Impact:
 The special action petitioner will be required to join as a party the judicial officer against whom relief is sought, as well as the real party in interest.   Pursuant to the special action rules, the summons and complaint must be served as process is served under Rule 4, 4.1, or 4.2 of the Rules of Civil Procedure.


Rule 10.2

R-09-0037

AOC contact:

Mark Meltzer

Superior court

Judges

Clerks

Admin

The revisions to this rule now enable parties in capital as well as non-capital cases to utilize in the same manner the provisions in Rule 10.2 concerning a notice of change of judge upon request.

Impact:
 The words “in a non-death penalty case” have been deleted from Rule 10.2(c).  Text in Rule 10.2(a) that applied only in capital cases has also been deleted.  A party in a capital case, like a party in a non-capital case, may now use the right to a change of judge at the time when actual notice of the assignment of the case to another judge has been given. To be timely, the notice of change of judge must be filed within ten days, or if there are less than ten days before the trial, by 5 p.m. of the day following notice of the reassignment, or before the start of trial, whichever is sooner.


Rule 11.3

R-10-0026

Emergency effective date:

July 29, 2010

Open for comment until May 20, 2011

AOC contact:

Mark Meltzer

Superior court

Judges

Clerks

Admin

In conformity with a change to A.R.S. § 13-4505, Rule 11.3 has been amended so that “at least one” of “at least two” experts appointed for a Rule 11 exam no longer needs to be a psychiatrist, as previously required; although on motion of a party or upon the court’s motion, one of the experts may be a licensed psychiatrist.   Under the amended rule, the parties may also stipulate to the appointment of a single expert, but only with approval of the court.

Impact:
  Because psychologists, solely, may be appointed under the amended rule, each court needs to assure that it has a sufficient number of psychologists available for court appointments in Rule 11 proceedings.


Rule 13.1(c)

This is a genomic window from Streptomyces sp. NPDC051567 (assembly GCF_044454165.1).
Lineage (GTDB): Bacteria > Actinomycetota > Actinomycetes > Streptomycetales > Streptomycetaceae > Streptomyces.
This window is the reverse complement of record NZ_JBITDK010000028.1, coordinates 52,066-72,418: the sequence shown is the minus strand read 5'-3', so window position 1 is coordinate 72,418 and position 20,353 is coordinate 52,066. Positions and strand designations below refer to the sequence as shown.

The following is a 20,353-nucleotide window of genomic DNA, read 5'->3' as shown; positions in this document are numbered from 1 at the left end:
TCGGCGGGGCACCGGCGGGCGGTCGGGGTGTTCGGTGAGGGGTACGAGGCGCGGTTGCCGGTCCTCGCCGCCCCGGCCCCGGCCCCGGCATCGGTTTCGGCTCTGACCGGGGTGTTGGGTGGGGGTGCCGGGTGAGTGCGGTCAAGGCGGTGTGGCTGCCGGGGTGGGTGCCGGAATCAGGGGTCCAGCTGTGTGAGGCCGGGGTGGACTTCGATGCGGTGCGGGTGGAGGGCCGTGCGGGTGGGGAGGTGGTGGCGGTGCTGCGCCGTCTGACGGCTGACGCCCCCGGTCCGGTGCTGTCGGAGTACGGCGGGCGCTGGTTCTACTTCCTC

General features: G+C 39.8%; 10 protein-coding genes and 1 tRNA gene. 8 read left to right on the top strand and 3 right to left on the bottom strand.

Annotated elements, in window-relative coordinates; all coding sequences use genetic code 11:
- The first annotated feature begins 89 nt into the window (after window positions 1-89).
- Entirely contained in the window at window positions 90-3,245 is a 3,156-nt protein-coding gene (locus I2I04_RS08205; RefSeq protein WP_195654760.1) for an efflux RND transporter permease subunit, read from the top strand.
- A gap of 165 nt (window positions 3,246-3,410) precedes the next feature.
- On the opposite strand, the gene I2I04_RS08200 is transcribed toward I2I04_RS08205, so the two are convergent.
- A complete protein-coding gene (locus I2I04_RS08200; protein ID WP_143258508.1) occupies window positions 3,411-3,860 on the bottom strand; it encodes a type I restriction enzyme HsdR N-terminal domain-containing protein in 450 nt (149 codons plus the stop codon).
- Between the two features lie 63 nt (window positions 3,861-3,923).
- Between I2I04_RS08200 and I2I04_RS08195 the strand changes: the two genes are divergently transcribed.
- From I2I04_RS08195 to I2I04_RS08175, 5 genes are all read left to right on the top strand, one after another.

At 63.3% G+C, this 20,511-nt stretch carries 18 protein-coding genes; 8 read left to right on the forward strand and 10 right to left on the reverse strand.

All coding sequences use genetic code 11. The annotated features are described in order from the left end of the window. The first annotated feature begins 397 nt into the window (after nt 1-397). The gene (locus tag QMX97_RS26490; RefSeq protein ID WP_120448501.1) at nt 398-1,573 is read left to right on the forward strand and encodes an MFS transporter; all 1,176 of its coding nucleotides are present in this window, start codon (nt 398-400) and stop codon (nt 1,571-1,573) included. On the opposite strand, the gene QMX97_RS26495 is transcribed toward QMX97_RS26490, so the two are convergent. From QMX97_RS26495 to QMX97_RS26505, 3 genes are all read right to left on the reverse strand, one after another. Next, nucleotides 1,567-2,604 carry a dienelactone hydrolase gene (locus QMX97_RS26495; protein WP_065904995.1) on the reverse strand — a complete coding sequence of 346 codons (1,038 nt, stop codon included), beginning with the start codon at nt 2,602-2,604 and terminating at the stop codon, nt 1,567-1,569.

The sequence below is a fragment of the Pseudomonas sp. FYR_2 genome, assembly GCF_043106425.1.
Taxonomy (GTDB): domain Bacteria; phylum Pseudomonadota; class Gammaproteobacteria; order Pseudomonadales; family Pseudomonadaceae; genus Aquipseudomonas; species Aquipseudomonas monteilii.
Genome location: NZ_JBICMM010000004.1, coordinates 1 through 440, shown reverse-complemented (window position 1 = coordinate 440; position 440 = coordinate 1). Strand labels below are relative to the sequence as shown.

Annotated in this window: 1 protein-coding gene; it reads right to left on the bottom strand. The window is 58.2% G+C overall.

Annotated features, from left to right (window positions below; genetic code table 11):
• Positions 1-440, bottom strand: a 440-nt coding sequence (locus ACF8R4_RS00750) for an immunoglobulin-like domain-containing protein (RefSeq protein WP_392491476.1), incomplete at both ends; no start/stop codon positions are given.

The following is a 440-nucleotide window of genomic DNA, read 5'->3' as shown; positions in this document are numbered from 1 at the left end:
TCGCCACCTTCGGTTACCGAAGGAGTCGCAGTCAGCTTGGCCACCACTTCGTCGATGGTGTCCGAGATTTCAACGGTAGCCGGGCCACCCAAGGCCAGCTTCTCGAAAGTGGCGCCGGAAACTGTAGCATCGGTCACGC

R-10-0003


AOC contact:

Mark Meltzer

Superior court

Judges

Clerks

Admin

A former version of Rule 13.1(c) concerned motions to dismiss an untimely filed information “under Rule 16.7(b).”   Rule 16.7(b) was repealed years ago, and in November 2009, this reference was changed to “under Rule 16.6(b).”   This rule petition raised the question whether the reference in Rule 13.1(c) should remain as Rule 16.6(b), which provides for dismissal of charging documents, or should be changed to Rule 16.1(b), the rule generally governing the filing of motions.    The question was decided by changing the reference in Rule 13.1(c) to Rule 16.1(b).

Impact:
 Rule 16.1(b) requires that all motions be made no later than 20 days prior to trial; the opposing party has 10 days within which to file a response.   A motion not timely raised under Rule 16.1(b) may be precluded under Rule 16.1(c).


Rule 31.15(b)

R-10-0005


AOC contact:

Mark Meltzer

Supreme Court

Court of Appeals

Superior court

Judges

Clerks

Admin

A provision in Rule 31.15(b), which stated that in cases where there is a want of prosecution, except in death penalty cases, “[n]o appeal shall be dismissed if the record on appeal is sufficient to enable the Appellate Court to decide the appeal on its merits,” has been removed from the rule.  This change is in conformity with A.R.S. § 13-4039, which provides: “If the appellant fails to prosecute the appeal, the appellate court shall dismiss the appeal.”

Impact:
 Except in death penalty cases, criminal appeals may be dismissed for lack of prosecution, provided that appropriate notice is given, as provided in the rule, to the appellant and appellant’s counsel if the appellant was a defendant at trial.